Sgt. Smith approached Maura's car and discovered that it was locked. There was no sign of Maura. The driver's side windshield was cracked and both front air bags had been deployed.
« Last Edit: December 26, 2019, 02:11:59 pm by MauraMurrayEvidence »

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Newspaper Articles #212-Part 4
« Reply #219 on: December 15, 2019, 08:57:11 am »


Maura is Missing

By Maribeth Conway and Josh Cutler

Whitman-Hanson Express

July 12, 2007

(4 of 10)

Maura is Missing

By Maribeth Conway and Josh Cutler

In a window of just minutes Maura Murray had vanished.

Tire impressions were found in the snow, though none were reported on the road.

Sgt. Smith found a box of Franzia wine behind the driver's seat of the vehicle and a red liquid on the driver's side door and ceiling of the car. (Maura's high-school friend Liz Drewniak recalls that Maura was not a heavy drinker, but often liked to buy wine by the box.) The box was damaged, perhaps in the accident, and reddish spots resembling wine were also found on the road, according to investigator John Healy. Sgt. Smith later recovered a coke bottle that contained "a red liquid with a strong alcoholic odor." None of the other bottles of alcohol that Maura had bought in Amherst were found in the car.

While later reports would suggest that a witness observed Maura intoxicated at the time of the accident, the source of that information is unclear. Circumstantial evidence suggests Maura may have been drinking wine prior to the crash, but Butch Atwood confirmed to a reporter for this story that Maura did not appear intoxicated when he spoke with her.

Other items found in Maura's car were a AAA card, insurance forms, gloves, compact discs, makeup, computer generated directions for Burlington and Stowe, Vermont, and a book Maura had been reading by Nicholas Howe, Not Without Peril.

Sgt. Smith also found a rag stuffed into the exterior tail pipe of Maura's Saturn. The rag came from the trunk of Maura's car, according to Fred Murray, who said he had stored the rag along with an emergency roadside kit in the Saturn.

Whether Maura stuffed the rag in the tailpipe herself and what her motivation could have been remains unclear.

Stuffing a rag into a tail pipe would stall the vehicle and it would eventually kill the engine, according to Ferry's Automotive in Hanson. Plugging the tailpipe can also be a way to check for leaks in a vehicle's exhaust system. While carbon monoxide poisoning is a common method of attempting suicide, it would normally require a means of feeding the deadly gas back into the vehicle, such as by hose or in a confined space.

When asked if Maura could have put the rag in the tailpipe, her father said it was possible. If smoke was trailing out of the tailpipe, Maura may have wanted to plug the pipe to avoid attracting attention from police.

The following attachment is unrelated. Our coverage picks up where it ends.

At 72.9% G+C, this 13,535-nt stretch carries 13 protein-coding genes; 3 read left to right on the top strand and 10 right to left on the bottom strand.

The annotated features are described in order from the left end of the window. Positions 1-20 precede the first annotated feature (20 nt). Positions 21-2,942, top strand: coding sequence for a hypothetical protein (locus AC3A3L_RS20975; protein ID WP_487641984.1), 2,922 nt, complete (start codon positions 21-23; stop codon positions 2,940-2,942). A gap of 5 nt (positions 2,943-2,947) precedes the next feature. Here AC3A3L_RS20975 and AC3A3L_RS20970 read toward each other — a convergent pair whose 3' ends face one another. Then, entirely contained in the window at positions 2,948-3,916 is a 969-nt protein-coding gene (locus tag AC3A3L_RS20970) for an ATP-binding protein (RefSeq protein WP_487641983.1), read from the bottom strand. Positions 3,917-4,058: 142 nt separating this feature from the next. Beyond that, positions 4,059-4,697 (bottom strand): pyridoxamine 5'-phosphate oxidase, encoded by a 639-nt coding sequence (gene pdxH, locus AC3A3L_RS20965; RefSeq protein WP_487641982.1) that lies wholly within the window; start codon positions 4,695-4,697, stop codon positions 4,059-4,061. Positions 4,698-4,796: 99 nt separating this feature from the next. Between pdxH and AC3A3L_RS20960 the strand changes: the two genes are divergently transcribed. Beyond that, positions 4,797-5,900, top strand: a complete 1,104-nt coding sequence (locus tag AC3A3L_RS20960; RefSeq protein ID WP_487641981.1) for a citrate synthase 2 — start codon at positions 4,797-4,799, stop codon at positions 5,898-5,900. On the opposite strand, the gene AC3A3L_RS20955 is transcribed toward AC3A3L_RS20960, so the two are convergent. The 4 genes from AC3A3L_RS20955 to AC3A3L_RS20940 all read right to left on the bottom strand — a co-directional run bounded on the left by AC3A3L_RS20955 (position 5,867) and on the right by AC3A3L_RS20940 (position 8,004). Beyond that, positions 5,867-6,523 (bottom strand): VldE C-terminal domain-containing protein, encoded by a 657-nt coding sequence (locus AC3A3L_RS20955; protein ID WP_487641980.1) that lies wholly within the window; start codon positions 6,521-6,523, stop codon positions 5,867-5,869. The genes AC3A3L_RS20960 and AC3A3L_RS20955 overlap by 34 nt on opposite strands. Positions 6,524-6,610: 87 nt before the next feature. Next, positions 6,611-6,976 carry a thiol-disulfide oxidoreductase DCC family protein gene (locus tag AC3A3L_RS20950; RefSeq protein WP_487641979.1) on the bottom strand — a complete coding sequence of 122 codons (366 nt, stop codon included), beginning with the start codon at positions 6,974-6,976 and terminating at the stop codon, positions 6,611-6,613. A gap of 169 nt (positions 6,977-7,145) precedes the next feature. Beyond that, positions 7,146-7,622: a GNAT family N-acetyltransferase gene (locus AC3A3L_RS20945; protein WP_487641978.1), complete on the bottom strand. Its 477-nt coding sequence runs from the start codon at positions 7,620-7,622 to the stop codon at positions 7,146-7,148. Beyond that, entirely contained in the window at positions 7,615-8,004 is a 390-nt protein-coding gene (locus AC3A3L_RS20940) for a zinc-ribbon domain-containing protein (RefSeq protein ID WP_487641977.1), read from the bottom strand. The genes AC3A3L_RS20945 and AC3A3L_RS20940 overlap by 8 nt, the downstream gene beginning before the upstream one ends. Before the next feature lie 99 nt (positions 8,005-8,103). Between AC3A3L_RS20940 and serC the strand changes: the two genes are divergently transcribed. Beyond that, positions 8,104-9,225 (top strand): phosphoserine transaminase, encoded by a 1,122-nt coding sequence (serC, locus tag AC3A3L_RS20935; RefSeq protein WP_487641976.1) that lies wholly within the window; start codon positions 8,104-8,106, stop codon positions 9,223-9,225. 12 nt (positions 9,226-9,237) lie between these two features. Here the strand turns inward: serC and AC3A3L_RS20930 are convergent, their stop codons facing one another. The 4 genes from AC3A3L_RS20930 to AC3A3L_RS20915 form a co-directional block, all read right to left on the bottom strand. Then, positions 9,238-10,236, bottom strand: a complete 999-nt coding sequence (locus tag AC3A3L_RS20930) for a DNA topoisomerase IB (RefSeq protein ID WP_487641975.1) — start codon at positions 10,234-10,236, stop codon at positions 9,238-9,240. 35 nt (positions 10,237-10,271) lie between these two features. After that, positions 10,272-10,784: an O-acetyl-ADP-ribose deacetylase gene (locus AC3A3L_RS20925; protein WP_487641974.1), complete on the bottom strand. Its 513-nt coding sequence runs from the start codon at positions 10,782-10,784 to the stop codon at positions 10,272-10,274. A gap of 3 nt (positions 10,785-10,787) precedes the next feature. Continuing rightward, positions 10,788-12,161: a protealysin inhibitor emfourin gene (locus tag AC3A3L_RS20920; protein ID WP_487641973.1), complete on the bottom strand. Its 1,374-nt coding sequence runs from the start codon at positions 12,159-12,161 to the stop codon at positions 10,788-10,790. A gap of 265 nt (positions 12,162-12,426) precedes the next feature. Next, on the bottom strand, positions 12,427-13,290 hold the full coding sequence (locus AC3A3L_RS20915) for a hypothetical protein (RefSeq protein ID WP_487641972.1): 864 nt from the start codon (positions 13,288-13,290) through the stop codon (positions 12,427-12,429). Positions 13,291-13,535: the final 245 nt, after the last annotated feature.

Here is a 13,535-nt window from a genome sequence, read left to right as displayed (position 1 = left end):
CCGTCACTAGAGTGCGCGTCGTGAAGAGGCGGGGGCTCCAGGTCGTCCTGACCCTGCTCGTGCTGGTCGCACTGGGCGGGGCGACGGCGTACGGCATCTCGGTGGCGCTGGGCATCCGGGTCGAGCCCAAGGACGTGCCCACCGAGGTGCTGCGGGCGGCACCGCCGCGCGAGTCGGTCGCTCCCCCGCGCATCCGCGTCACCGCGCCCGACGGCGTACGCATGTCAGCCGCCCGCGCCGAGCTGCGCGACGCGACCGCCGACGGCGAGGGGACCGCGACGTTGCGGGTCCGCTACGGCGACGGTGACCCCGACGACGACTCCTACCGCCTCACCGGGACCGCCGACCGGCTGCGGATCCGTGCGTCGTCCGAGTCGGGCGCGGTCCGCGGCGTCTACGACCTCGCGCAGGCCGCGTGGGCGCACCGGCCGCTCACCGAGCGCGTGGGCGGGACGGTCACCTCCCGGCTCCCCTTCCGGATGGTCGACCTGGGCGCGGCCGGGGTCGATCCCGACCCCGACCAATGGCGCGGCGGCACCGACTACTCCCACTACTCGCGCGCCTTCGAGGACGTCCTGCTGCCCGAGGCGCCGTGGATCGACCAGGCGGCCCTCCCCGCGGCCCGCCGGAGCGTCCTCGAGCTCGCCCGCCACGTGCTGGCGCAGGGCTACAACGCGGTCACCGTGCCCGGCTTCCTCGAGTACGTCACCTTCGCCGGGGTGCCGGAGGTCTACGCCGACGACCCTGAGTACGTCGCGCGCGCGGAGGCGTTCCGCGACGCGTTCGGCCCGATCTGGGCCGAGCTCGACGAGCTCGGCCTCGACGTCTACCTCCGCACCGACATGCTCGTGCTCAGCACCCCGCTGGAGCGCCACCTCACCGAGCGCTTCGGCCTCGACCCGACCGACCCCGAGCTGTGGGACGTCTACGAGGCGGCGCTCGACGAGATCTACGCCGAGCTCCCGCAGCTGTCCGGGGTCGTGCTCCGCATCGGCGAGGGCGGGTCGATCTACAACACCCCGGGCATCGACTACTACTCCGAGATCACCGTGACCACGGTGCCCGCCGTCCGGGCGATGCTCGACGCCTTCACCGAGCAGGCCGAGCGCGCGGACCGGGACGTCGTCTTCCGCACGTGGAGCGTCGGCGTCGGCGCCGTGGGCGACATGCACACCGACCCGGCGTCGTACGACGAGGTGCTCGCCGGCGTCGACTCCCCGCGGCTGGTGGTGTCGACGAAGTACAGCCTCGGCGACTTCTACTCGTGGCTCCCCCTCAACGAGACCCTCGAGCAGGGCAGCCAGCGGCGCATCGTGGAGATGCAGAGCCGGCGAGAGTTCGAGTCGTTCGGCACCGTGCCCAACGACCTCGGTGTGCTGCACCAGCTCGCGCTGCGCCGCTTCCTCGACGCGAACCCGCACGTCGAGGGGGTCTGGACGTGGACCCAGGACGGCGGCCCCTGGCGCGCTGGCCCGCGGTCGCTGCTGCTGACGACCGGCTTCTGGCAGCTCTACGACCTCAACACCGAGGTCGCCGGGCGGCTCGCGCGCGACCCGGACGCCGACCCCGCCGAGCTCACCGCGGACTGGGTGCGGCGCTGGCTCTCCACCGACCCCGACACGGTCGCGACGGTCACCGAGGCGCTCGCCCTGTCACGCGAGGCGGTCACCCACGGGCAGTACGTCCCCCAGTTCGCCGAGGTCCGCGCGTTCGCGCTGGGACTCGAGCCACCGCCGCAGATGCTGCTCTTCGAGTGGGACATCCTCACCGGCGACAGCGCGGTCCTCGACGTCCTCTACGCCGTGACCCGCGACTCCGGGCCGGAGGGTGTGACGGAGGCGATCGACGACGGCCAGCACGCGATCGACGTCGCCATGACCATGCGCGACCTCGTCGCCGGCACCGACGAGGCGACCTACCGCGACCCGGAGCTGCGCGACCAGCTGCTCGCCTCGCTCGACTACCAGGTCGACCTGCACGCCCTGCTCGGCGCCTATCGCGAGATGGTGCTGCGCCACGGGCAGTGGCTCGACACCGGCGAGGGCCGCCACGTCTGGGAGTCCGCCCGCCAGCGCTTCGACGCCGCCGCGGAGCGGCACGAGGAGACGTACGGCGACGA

After checking the area around the Saturn, Sgt. Smith knocked on the Westmans door and asked the couple what they had seen.

Sgt. Smith then drove the 200 yards east to Butch Atwood's home, and found Atwood sitting in his bus. Sgt. Smith knocked on the bus window. "He asked where the girl was," Atwood recalled and told the officer he hadn't seen anyone since leaving Maura's vehicle.

At 7:56 p.m, 10 minutes after Sgt. Smith arrived, EMS arrived on the scene followed by a fire truck one minute later.

New Hampshire State Trooper John Monahan also stopped by the scene of the accident. It is not clear what time he arrived, if he was dispatched to the accident, or if he stopped on his own accord.

Monahan, who is now assigned to the Registry of Motor Vehicles, did not respond to several requests for clarification. Assistant Attorney General Jeff Strelzin, who is now handling documents for the case, said he was not sure he could provide specifics, but would look into the matter. No further information was available at press time.

Sgt. Smith and Atwood both drove the area searching for Maura. Atwood drove in a loop from Mountain Lakes, a nearby recreational and residential area, to the Swiftwater Stage Stop General Store.

"I took a ride around the back roads. I was gone about 15 minutes. Then I took a ride to French Pond," Atwood told the Caledonian Record.

Sgt. Smith was believed to have driven westbound on Route 112, according to Fred Murray, who said that no search was done eastbound on Route 112.

At 8:02 p.m. EMS had cleared the scene and at 8:49 p.m. the fire crew had also left. Maura's car was towed ten miles to Lavoie's Auto Care Center on Route 10 in Haverhill. At 9:27 p.m. Sgt. Smith was dispatched to another call on Lime Kiln Road in North Haverhill -- a suicidal teenager in danger of electrocuting himself.

The night wore on but temperatures did not dip below 25 degrees.